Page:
At school I studied the Greek mythology most, and only tangentially got to know about the Norse mythology through living in Norway and reading the Thorgal fantasy comics and Tolkien's work. This gospel presented a nice update on some of the most famous stories and characters.

Fun and interesting read, but don't expect any fully detailed mythological stories or thrilling passages.

Long Walk to Freedom

Long Walk to Freedom - Nelson Mandela Just finished reading Long Walk to Freedom in preparation to a holiday in South-Africa.

How to review an epic work like this one?

After finishing reading about Mandela's struggle which was his life, I can only humbly assess what I think of this book as a medium to tell his story, for his life's story as such is to be rated by everyone with 6 stars out of 5 -- simply amazing.

The book however, was a bit too long for my liking and from time to time a bit too factual. Less a biography than a history textbook, if you know what I mean.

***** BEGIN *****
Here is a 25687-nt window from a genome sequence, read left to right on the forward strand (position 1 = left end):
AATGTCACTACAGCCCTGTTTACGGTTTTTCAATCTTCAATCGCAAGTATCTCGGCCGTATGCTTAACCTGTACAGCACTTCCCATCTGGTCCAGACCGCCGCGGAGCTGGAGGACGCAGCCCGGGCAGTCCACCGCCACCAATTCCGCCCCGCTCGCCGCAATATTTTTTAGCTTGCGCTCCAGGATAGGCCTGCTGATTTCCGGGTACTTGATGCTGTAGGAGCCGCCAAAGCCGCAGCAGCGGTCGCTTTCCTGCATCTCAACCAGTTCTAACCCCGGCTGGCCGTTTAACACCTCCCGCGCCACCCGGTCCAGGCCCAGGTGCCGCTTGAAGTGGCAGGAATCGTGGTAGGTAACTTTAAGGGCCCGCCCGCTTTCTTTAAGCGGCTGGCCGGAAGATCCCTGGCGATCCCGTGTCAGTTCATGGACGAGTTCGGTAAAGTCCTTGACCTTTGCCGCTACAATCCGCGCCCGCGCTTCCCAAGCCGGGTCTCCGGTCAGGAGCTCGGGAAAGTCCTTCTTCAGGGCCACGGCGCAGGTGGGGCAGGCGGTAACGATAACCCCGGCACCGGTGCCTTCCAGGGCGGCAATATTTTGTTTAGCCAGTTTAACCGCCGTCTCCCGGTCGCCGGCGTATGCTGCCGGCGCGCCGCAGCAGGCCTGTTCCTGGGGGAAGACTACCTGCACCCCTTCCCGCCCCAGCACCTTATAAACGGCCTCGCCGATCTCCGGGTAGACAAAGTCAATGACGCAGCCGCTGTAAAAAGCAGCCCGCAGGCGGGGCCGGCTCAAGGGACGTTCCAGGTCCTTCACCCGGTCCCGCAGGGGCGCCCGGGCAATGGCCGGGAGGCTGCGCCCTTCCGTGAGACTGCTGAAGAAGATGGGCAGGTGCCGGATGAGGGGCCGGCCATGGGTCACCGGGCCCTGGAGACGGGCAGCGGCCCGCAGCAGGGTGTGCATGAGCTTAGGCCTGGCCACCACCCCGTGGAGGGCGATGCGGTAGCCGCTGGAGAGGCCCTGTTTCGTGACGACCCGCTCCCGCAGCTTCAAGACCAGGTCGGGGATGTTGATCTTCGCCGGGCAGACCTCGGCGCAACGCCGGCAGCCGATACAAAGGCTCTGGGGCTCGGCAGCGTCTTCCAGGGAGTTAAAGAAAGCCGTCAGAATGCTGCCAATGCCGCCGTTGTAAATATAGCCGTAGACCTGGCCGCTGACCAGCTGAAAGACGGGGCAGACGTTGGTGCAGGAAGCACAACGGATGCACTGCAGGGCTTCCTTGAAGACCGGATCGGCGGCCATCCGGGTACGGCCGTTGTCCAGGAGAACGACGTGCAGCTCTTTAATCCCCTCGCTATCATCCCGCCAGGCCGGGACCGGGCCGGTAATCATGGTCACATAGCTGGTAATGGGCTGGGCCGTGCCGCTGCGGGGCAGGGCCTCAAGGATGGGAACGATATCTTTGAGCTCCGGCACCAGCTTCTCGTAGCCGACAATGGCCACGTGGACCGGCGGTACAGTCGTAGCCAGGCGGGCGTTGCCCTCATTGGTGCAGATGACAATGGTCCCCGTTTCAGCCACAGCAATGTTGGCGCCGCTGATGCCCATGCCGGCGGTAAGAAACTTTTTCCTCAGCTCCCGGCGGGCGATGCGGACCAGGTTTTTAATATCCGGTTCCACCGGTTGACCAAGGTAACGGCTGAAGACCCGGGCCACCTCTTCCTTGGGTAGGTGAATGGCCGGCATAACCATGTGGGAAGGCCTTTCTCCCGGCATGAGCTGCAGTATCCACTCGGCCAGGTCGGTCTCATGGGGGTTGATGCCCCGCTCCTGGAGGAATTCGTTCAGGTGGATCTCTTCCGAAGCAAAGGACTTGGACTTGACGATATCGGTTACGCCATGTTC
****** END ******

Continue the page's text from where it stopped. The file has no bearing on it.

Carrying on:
On the other hand, there were many passages which kept me glued to the pages too, but there could have been more.

Nevertheless, a recommended read if you're looking for exemplary inspiration on perseverance or on an interesting view on the recent history of South-Africa.

The Five Dysfunctions of a Team: A Leadership Fable

The Five Dysfunctions of a Team: A Leadership Fable - Patrick Lencioni This Leadership Fable is really very good. I read it on a single plane travel, but it created a lasting impact on me nevertheless. It really very simply and gently provides you with insights in teamwork applicable in your work and personal life.

The structure of a fable (95% of the book) and the theory and exercises behind the model (5% of the book) seemed a bit strange to me at first, but it does work really well.